Painter Paul Brent explored the language of Seaside Painting LIVE ™ in a landscape of the Seaside shore and Tillamook Head. He started with a blank canvas and completed a quick finish painting during the opening reception of THIS PLACE at Fairweather’s on July 2, 2022.  In the background are sculptures by Chas Martin, glass by Fedor Zubanov, and a significant buoy oil painting by Brent.


 If the meaning of art is to impart emotion visually then I think the message of all of my art is to create the emotions of relaxation. This is the appeal of my artwork as it often takes one away to a fond memory of a beach or the simple pleasure of a summertime moment.. Most of the time, I have a mental image of the piece before I begin to work. I am continually comparing the painting to the image I have in my head as I go along. I often comment that the painting I like best is the one I just finished.”  Paul Brent

Bev Drew Kindley builds her impressionistic paintings from memories of idyllic places. The painter entertained Seaside First Saturday Art Walk patrons with her gentle insights on the philosophy of art.

Observing and painting is a meditation, an active appreciation, a way to connect intuitively with nature.  When I turn to the peace of beaches, the inner strength found in the shadows of the mind, and the spirited persistence of flickering light on water, I feel refreshed exhilarated, enriched.  I absorb a scene, focus on the mood, simplify the important features and begin to visualize a way to suggest
feelings, ideas,and create a sense of time in a place.”  Bev Drew Kindley

Textile painter Cicely Gilman is wearing her art and showing her framed art. The pattern was inspired by personal guardian angels found within the mind and heart for THIS PLACE, an exhibition, on display through July 25 at Fairweather’s. In the background are artworks by Bev Drew Kindley and Victoria Brooks, art glass by Christine Downs, and pottery by Marilyn Cohn.

Cicely Gilman fills lively painterly silk with a mix of colorful interactions, literally building her images from photo collages, painted silk, and found materials. Often sewn together by hand and machine, leaving delicate ridges and tracks, the construction is repeated until the eye can swing from edge to edge in a blur of color.  Her work evokes the energy of the inner workings of the mind, zigzaging back and forth from histories past, present, and possibly in the future.”    Artist review/ FH&G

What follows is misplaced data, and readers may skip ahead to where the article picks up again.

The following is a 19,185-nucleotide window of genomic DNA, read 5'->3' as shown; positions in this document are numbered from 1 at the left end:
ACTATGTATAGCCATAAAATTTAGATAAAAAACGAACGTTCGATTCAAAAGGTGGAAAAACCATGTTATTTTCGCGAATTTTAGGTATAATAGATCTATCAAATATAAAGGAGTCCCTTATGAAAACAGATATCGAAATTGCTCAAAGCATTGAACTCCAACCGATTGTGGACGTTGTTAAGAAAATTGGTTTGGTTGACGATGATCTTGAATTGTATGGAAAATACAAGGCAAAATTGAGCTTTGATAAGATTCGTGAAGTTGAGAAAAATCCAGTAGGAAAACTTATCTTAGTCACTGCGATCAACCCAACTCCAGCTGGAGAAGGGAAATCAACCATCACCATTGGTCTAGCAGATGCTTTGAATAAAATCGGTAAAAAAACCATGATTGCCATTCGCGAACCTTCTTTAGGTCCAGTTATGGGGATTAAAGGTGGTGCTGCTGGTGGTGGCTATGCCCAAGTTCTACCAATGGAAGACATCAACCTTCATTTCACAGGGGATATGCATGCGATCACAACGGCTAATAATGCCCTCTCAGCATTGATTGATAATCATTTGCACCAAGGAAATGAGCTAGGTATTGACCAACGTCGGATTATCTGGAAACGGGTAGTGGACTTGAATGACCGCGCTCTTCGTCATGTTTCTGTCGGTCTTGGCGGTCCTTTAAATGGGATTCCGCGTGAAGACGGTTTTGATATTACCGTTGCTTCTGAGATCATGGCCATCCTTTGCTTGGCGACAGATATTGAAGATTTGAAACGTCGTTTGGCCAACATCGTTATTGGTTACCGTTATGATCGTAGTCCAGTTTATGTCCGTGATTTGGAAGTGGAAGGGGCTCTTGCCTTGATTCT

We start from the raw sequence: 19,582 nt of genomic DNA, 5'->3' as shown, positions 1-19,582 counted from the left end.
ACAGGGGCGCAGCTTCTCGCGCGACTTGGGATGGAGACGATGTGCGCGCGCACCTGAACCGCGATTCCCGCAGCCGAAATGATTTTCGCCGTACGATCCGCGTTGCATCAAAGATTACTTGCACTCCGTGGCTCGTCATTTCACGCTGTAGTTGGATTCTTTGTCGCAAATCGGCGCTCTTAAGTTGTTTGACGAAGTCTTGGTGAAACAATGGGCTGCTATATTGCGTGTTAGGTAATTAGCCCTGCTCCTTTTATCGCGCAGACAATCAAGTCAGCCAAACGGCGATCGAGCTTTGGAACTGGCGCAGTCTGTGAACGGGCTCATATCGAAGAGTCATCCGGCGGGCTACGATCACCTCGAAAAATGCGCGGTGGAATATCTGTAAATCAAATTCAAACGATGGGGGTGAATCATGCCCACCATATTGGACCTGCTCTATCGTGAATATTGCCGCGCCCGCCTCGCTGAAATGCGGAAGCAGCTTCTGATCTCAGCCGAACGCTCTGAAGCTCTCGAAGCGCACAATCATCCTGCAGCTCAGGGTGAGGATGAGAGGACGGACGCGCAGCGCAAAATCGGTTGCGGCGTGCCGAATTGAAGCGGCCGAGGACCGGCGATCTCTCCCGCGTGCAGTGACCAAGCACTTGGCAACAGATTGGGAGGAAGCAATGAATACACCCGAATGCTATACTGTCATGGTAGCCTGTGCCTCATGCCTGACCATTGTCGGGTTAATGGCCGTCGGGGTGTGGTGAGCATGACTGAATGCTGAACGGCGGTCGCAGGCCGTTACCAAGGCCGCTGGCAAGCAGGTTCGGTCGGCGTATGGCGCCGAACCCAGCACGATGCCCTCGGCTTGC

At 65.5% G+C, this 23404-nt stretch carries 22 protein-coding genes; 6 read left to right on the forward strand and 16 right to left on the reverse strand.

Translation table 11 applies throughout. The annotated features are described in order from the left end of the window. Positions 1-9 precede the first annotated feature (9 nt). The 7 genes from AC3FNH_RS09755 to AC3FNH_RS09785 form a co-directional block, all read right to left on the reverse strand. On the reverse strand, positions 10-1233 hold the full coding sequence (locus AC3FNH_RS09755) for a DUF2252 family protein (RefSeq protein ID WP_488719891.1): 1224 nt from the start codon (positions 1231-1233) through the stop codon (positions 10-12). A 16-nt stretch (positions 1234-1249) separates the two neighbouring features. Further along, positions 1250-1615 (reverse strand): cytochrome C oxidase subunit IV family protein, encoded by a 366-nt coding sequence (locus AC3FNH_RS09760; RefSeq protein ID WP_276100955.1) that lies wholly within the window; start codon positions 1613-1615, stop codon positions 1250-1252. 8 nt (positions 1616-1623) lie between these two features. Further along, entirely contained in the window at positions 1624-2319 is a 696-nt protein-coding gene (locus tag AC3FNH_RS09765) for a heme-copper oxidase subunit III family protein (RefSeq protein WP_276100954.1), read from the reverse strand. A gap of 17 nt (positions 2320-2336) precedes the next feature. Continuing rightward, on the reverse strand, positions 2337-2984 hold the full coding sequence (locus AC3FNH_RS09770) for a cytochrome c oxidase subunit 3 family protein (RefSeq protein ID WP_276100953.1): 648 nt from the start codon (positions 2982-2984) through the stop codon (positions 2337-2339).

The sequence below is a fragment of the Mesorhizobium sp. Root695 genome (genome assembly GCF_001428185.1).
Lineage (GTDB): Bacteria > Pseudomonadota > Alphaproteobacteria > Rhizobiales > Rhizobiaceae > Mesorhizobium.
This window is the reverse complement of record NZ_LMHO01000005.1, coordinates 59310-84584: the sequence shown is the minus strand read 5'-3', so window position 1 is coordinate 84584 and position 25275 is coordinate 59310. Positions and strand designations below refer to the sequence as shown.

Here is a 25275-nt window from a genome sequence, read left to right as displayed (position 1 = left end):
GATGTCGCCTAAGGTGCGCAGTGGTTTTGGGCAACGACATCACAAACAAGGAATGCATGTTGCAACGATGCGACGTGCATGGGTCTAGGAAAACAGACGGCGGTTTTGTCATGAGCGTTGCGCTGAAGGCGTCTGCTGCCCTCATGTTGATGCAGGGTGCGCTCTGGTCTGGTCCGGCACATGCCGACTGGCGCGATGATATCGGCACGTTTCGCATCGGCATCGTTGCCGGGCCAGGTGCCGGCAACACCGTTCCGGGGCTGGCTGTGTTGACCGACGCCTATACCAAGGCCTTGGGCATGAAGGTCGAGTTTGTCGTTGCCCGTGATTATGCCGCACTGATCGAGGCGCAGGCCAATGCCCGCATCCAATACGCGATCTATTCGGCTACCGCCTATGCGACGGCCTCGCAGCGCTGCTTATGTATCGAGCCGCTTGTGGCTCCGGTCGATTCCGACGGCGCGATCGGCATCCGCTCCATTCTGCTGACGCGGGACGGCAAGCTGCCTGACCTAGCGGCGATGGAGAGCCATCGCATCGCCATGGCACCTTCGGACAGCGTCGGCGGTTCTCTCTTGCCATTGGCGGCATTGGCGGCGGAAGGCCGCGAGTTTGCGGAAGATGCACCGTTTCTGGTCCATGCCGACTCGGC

Neal Maine, pictured with his most recent photograph, “The Old becomes the New,” offered a unique habitat lecture at Fairweather’s on July 2, 2022, during the opening reception of THIS PLACE. He spoke about the importance of the nurse logs, fallen wind-blown trees that naturally shelter new forest seedlings. Also shown is art by JoAnn Pari-Mueller and furniture by Stuaru Dittbrenner.

Neal Maine was a biology teacher for 30 years with the Seaside School District. After retiring from teaching, he served on the founding board for the North Coast Land Conservancy and as its director for 12 years. Maine currently spends most of his time prowling the coastal edge as a wildlife photographer and helping others appreciate “living in paradise” on the North Coast through presentations and exhibits.


A nurse log is a fallen, decaying tree upon which other trees are growing. The saplings growing on a nurse log take nutrients from it, feeding upon it long before it has had time to rot and turn to soil. Nurse logs also provide a safe haven from soil fungi that can harm seedlings.

Decaying logs retain moisture and nutrients that benefit new plant growth and support soil organisms. A nurse log serves as a ground cover, reducing soil erosion and preventing animals from over-browsing seedlings.”     The Old Becomes the New takeaway.

Fairweather House and Gallery

612 Broadway

Seaside, Oregon

Art on display and for sale through July 25

Painters, artists, and photographers explore the language of landscape

 THIS PLACE, a special exhibition with selected original works by regional artists Paul Brent, Victoria Brooks, Nick Brakel, Barbara Bacon Folawn, Cicely Gilman, Bev Drew Kindley, JoAnn Pari-Mueller, Jan Rimerman, and more.

Please read more about our Seaside gallery, our commitment to N.W. artists, and our products made by N.W. artists.

THIS PLACE photos by P. Brent, K. Bowman, and R. Brooks for Linda Fenton-Mendenhall/ Seaside First Saturday Art Walk.

In gratitude. FH&G

“Magic Moments” by Barbara Bacon Folawn

16 x 20  original acrylic framed in beech wood

When I paint on location, I lose myself in the moment and use all my senses to learn about and interpret what I see in front of me. The result is a fresh and essential rendering, an impression from the heart and a moment in time. Whether I am using a small sketchbook, a canvas or watercolor paper, I treasure the process and results of plein air painting, which often inspires larger works in the studio.”  BBF

“Surf Dance” by Barbara Bacon Folawn

6 x 6 original acrylic canvas framed

“Treasure Seekers” by Barbara Folawn